Three Days in Kuala Lumpur
I learned many lessons in Kuala Lumpur.
- Cities aren’t my thing (at least with traveling)
- Don’t tinder
- Pod style beds are cool until your dormmates start hooking up like it’s college again
Kuala Lumpur, Malaysia
Trip Duration: 3 days/3 nights
Accommodations: Reggae Mansion, THE PARTY HOSTEL OF KL
Goals: Chill (LOLOLOL)
HistoryAbout KL: Here’s the wikipedia page. Kuala Lumpur, the capitol of Malaysia and ranked the safest city in the developing world, is home to over 1.7 million people. It’s known for being one of the most harmonious and openminded cities in southeast Asia with good reason—its residents are among the most diverse in Asia. Though Islam is the official religion of Malaysia, KL is a melting pot of people who practice Hinduism, Buddhism, and Christianity (in addition to Islam). Most KL residents are multilingual, speaking English, Tamil, Cantonese, Mandarin, Hindi, and a number of Malay dialects.
I will say off the bat that my experience in KL is not reflective of KL as a whole. I was in a funky mood and pretty exhausted from traveling, which limited my exposure to the city.
1A. Reggae Mansion
“Reggae doesn’t belong in mansions.” —Anonymous
Reggae Mansion is THE party destination for visitors to KL’s Chinatown/Petaling Street. Located a short walk from the Masjid Jamek LRT Station, it houses a bazillion rooms, laundry service, a restaurant, super clean and uncrowded bathrooms, posh pod beds, very reliable wifi, and a rooftop bar with a view. They have freeflowing beer every night for 35 MYR and dancing until 3am.
To be fair, I knew exactly what I was getting into when I checked in. The room agreement form they had me sign explicitly stated in bold and highlighted text: “This is a party hostel, so don’t leave us bad reviews on TripAdvisor.”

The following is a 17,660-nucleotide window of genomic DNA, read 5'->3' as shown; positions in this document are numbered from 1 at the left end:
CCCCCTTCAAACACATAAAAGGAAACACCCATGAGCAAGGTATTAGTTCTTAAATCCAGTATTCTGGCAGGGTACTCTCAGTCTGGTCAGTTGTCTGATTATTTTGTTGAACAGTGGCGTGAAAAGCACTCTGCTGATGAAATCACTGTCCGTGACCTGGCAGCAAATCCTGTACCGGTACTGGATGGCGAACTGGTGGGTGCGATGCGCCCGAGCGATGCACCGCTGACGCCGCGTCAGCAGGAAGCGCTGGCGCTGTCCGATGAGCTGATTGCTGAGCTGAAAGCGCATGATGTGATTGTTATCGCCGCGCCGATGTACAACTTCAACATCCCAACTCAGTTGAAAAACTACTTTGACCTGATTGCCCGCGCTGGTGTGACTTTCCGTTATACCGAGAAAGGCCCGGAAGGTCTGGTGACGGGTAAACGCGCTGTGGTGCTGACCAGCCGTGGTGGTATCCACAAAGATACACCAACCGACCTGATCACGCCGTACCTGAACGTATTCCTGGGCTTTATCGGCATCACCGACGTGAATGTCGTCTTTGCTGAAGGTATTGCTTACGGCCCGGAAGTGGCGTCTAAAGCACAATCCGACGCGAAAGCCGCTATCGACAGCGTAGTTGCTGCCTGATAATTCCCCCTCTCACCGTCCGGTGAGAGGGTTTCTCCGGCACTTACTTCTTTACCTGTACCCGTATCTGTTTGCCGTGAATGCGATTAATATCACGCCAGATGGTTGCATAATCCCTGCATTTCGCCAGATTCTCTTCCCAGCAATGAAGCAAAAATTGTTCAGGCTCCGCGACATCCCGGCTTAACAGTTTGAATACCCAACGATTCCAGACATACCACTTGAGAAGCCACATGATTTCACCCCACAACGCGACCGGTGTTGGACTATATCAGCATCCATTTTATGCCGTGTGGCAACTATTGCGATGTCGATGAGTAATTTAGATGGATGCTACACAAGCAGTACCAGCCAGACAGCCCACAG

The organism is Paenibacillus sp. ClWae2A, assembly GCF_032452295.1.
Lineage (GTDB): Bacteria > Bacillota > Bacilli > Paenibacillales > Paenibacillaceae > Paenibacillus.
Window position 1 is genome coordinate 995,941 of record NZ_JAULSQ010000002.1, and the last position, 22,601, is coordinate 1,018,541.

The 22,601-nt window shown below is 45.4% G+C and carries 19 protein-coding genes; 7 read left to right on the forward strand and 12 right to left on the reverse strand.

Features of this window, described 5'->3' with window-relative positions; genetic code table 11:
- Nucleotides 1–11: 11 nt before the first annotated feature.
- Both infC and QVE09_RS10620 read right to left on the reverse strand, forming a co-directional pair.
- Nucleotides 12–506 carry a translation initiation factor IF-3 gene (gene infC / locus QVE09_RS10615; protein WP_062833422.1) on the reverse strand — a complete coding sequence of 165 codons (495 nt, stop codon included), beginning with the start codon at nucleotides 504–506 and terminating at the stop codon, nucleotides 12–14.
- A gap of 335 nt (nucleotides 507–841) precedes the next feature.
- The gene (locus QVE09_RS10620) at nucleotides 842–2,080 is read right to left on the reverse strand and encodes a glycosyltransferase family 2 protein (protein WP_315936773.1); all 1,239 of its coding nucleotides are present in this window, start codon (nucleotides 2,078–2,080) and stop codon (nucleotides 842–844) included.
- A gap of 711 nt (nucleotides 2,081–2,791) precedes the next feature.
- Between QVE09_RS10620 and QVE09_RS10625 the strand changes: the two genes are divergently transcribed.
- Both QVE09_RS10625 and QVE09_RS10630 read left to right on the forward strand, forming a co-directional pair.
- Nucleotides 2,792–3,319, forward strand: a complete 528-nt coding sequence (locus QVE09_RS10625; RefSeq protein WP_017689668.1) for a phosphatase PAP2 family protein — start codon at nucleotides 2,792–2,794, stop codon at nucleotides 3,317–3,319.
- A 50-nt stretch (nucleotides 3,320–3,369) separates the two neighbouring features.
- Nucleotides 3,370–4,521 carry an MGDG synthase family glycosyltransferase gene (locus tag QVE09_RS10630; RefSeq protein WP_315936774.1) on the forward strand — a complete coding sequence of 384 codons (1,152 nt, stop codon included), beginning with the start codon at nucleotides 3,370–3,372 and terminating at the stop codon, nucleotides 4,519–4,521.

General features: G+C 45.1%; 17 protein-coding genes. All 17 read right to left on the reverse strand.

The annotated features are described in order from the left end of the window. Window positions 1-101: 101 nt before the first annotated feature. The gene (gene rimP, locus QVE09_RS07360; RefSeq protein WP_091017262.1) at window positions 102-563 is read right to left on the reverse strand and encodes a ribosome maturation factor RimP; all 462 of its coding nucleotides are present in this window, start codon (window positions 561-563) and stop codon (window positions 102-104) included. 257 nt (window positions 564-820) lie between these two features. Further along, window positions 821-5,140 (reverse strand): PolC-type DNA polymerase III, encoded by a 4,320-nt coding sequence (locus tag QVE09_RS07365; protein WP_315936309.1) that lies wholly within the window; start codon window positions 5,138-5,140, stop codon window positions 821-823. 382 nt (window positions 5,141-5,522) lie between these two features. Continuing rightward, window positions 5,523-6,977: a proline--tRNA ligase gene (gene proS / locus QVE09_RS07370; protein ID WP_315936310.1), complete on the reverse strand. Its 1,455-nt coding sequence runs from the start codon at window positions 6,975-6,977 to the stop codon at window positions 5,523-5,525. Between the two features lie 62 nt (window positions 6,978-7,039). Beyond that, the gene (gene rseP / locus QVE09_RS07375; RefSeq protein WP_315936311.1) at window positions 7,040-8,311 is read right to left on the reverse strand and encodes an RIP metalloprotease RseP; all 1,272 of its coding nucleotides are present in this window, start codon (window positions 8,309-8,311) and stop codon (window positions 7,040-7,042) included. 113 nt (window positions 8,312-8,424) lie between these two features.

Being that I would be backpacking through the quiet paths of Java for the next three weeks, I thought, Okay, I can rally. What else is there to do in KL?
My first night there, I spent all but five minutes on the roof before deciding I wasn’t feeling it, then disappeared into the recesses of my pod and chatted with friends from Chicago / Philippines the rest of the night.
On my second night, I vowed to try and last an hour. One of the bar staff chatted me up and invited me to go clubbing after his shift ended. Since I had yet to experience any city nightlife, I decided to take him up on it. So I had a couple drinks, then retreated to my room to take a nap (gosh, aren’t I exciting?) before meeting him after his shift.
We grabbed a car to Bukit Bintang (see #2 on the KL city map above), at which point he bought me dinner and I realized I was on a date. He was a complete gentleman though, and made sure to ask if I was enjoying myself every ten minutes. Dinner was good too (beef curry, YUM).
KL nightlife is on point, and I highly recommend it for people who are into that sorta thing. I, on the other hand, confirmed that the only type of clubbing I enjoy is the type where you dress up according to a theme with a bunch of girlfriends.
The third night, I matched on Tinder with a local guy who had noticed me on the rooftop those FIVE MINUTES from the first night, but was too shy to say hi. I didn’t have the energy to hold a conversation, much less go out again, so I let the conversation die. Then he messaged me saying he was at the mansion (WHAT?) and I promptly went to sleep until several hours later when I was woken up (see bulletpoint #3, above).